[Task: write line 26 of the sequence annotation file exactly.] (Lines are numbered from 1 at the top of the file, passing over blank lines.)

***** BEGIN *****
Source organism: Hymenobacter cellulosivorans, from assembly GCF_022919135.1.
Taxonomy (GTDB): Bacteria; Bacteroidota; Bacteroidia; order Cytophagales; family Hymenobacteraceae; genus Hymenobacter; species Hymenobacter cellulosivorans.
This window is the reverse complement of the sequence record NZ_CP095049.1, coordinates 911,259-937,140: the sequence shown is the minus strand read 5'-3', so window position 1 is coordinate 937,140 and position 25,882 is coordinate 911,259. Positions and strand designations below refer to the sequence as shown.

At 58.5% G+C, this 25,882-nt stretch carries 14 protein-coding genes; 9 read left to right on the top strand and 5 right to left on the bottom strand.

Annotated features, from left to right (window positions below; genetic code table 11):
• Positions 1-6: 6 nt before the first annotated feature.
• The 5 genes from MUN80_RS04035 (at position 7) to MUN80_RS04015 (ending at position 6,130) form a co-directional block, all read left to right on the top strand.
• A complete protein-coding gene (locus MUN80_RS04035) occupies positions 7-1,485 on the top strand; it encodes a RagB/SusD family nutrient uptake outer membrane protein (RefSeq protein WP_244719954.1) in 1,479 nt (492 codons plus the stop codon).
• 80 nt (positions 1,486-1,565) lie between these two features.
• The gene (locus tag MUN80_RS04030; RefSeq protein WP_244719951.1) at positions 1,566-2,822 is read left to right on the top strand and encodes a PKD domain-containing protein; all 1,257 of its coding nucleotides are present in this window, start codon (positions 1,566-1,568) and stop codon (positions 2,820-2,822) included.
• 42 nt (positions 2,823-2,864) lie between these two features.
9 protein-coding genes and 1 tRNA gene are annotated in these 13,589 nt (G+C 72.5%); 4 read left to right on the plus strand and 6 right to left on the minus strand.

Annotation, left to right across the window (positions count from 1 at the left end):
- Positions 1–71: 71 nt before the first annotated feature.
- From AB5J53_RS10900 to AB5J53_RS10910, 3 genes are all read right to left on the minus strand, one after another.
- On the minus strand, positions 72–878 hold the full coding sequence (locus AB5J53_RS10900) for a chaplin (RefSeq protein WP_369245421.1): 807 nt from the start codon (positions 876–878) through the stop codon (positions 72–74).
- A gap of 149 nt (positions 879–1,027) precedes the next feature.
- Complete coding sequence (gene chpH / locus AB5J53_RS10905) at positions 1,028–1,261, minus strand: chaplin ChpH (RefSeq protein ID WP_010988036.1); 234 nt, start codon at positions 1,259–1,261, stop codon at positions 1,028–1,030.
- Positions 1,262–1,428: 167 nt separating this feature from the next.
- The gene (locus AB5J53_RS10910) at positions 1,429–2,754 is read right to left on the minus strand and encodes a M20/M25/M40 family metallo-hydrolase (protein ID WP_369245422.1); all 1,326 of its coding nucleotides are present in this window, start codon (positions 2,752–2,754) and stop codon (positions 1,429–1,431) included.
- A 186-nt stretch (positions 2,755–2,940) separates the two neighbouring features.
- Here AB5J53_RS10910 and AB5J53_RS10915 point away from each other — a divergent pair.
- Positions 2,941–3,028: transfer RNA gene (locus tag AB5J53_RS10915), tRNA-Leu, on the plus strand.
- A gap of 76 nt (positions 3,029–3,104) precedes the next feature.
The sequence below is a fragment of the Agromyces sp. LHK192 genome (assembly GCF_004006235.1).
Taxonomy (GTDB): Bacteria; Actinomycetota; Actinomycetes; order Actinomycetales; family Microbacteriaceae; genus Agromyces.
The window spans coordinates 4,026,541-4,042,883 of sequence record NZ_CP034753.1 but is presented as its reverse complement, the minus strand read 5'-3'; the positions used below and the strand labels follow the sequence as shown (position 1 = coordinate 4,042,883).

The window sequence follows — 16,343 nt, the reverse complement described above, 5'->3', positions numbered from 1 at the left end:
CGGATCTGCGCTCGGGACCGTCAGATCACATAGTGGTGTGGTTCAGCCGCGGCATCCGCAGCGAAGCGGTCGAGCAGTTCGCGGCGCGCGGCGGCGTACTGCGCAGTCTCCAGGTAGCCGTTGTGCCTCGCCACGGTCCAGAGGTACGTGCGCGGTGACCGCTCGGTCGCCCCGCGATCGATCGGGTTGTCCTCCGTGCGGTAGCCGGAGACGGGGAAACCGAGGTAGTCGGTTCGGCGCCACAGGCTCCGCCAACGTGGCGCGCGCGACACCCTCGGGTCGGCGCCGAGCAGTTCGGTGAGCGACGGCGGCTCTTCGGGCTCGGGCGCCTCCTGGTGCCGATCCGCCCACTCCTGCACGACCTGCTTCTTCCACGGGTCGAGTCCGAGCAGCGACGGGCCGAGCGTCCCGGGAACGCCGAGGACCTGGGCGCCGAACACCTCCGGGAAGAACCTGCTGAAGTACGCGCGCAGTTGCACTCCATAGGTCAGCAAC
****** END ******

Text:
Taxonomy (GTDB): Bacteria; Actinomycetota; Actinomycetes; order Actinomycetales; family Microbacteriaceae; genus Agromyces.